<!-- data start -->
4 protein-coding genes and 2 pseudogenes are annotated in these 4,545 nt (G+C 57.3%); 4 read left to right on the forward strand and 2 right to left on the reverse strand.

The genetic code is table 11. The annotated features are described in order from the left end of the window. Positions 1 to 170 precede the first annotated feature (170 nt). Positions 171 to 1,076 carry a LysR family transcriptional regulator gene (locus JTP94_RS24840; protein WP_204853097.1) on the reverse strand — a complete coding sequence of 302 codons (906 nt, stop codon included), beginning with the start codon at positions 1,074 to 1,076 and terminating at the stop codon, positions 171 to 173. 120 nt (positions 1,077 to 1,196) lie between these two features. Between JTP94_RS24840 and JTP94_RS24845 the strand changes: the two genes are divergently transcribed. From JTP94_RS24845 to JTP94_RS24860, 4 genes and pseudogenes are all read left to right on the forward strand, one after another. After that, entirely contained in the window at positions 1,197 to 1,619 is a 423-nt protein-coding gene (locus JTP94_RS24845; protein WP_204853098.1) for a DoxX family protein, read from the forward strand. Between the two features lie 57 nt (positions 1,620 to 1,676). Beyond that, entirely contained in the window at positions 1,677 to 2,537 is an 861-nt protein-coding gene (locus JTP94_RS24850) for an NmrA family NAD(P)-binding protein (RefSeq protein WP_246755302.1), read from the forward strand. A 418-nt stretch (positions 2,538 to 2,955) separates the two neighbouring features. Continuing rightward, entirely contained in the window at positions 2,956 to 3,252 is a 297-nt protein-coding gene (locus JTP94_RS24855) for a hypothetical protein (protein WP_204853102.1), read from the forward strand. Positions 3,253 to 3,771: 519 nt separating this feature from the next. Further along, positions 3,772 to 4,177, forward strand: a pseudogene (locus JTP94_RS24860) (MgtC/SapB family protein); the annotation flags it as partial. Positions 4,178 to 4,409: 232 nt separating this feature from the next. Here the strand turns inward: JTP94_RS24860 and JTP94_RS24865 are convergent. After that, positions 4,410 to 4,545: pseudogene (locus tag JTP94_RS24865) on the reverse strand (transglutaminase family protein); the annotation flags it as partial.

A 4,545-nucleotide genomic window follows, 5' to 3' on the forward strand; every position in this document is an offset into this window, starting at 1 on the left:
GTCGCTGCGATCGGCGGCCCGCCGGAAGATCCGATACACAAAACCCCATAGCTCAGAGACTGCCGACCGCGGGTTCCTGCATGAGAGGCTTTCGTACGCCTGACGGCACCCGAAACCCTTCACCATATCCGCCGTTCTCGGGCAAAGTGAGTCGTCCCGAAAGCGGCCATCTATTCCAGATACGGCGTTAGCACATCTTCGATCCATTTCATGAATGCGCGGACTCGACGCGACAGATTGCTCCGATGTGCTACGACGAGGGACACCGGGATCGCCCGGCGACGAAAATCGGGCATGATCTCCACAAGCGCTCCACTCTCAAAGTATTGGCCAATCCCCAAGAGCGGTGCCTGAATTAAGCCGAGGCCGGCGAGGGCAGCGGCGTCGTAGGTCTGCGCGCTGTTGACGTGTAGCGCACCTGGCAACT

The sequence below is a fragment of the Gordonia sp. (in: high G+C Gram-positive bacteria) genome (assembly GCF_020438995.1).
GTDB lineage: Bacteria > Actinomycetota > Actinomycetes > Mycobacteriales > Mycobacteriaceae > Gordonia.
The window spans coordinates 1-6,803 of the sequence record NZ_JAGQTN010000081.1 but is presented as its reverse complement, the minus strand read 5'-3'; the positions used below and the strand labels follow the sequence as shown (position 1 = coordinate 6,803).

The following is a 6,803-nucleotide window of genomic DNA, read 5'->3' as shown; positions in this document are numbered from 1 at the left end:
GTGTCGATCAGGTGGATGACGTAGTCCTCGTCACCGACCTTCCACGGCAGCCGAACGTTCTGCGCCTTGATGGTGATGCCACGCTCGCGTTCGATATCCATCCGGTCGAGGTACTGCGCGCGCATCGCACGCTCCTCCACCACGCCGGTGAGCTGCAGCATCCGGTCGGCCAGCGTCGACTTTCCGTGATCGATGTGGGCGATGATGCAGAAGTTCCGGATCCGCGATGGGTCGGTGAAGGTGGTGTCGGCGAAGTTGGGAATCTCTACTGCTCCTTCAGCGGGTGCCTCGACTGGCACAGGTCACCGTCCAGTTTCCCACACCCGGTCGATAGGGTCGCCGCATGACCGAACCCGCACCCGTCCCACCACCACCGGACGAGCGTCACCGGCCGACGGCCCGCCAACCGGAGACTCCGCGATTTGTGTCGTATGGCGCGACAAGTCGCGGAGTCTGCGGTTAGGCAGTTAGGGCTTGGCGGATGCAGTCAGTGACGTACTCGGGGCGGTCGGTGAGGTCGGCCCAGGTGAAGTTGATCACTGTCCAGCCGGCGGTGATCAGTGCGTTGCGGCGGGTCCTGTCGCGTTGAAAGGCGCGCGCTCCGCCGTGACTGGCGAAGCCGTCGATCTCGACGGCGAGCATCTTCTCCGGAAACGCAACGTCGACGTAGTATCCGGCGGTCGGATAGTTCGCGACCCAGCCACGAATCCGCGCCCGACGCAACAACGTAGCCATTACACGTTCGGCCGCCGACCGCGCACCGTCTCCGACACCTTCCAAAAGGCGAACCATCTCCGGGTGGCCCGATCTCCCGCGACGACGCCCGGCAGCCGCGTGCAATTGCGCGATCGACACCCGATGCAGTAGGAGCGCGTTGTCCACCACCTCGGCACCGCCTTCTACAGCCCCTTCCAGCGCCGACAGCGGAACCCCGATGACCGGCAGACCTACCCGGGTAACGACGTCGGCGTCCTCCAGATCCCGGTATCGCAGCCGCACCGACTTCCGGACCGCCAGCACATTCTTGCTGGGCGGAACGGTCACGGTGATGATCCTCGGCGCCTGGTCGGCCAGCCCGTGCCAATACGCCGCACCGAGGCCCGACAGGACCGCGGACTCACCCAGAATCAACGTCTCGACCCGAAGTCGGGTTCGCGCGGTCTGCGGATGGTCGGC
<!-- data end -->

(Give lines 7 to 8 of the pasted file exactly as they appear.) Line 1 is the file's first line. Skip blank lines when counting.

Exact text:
The window spans coordinates 1-6,803 of the sequence record NZ_JAGQTN010000081.1 but is presented as its reverse complement, the minus strand read 5'-3'; the positions used below and the strand labels follow the sequence as shown (position 1 = coordinate 6,803).

The following is a 6,803-nucleotide window of genomic DNA, read 5'->3' as shown; positions in this document are numbered from 1 at the left end: